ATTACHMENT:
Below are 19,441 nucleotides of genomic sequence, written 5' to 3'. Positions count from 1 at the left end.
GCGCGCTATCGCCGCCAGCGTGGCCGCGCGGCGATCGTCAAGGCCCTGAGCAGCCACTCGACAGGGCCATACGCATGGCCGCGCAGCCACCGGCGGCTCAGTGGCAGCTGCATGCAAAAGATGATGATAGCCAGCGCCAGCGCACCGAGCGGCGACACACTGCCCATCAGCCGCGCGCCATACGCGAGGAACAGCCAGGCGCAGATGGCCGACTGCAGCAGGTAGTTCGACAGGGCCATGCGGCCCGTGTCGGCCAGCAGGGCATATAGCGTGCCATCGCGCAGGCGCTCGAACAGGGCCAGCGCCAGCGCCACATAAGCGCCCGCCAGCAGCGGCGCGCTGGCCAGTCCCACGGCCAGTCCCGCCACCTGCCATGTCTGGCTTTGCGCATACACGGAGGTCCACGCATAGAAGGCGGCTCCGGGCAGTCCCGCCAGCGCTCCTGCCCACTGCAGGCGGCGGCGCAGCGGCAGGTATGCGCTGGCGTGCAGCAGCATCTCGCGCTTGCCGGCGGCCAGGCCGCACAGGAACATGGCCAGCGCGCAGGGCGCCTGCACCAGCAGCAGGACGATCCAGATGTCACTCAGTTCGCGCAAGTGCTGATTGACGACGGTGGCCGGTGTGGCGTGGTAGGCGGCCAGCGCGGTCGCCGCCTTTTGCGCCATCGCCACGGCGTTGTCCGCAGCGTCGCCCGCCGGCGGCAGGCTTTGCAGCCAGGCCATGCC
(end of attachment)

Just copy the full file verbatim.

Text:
Below are 19,441 nucleotides of genomic sequence, written 5' to 3'. Positions count from 1 at the left end.
GCGCGCTATCGCCGCCAGCGTGGCCGCGCGGCGATCGTCAAGGCCCTGAGCAGCCACTCGACAGGGCCATACGCATGGCCGCGCAGCCACCGGCGGCTCAGTGGCAGCTGCATGCAAAAGATGATGATAGCCAGCGCCAGCGCACCGAGCGGCGACACACTGCCCATCAGCCGCGCGCCATACGCGAGGAACAGCCAGGCGCAGATGGCCGACTGCAGCAGGTAGTTCGACAGGGCCATGCGGCCCGTGTCGGCCAGCAGGGCATATAGCGTGCCATCGCGCAGGCGCTCGAACAGGGCCAGCGCCAGCGCCACATAAGCGCCCGCCAGCAGCGGCGCGCTGGCCAGTCCCACGGCCAGTCCCGCCACCTGCCATGTCTGGCTTTGCGCATACACGGAGGTCCACGCATAGAAGGCGGCTCCGGGCAGTCCCGCCAGCGCTCCTGCCCACTGCAGGCGGCGGCGCAGCGGCAGGTATGCGCTGGCGTGCAGCAGCATCTCGCGCTTGCCGGCGGCCAGGCCGCACAGGAACATGGCCAGCGCGCAGGGCGCCTGCACCAGCAGCAGGACGATCCAGATGTCACTCAGTTCGCGCAAGTGCTGATTGACGACGGTGGCCGGTGTGGCGTGGTAGGCGGCCAGCGCGGTCGCCGCCTTTTGCGCCATCGCCACGGCGTTGTCCGCAGCGTCGCCCGCCGGCGGCAGGCTTTGCAGCCAGGCCATGCC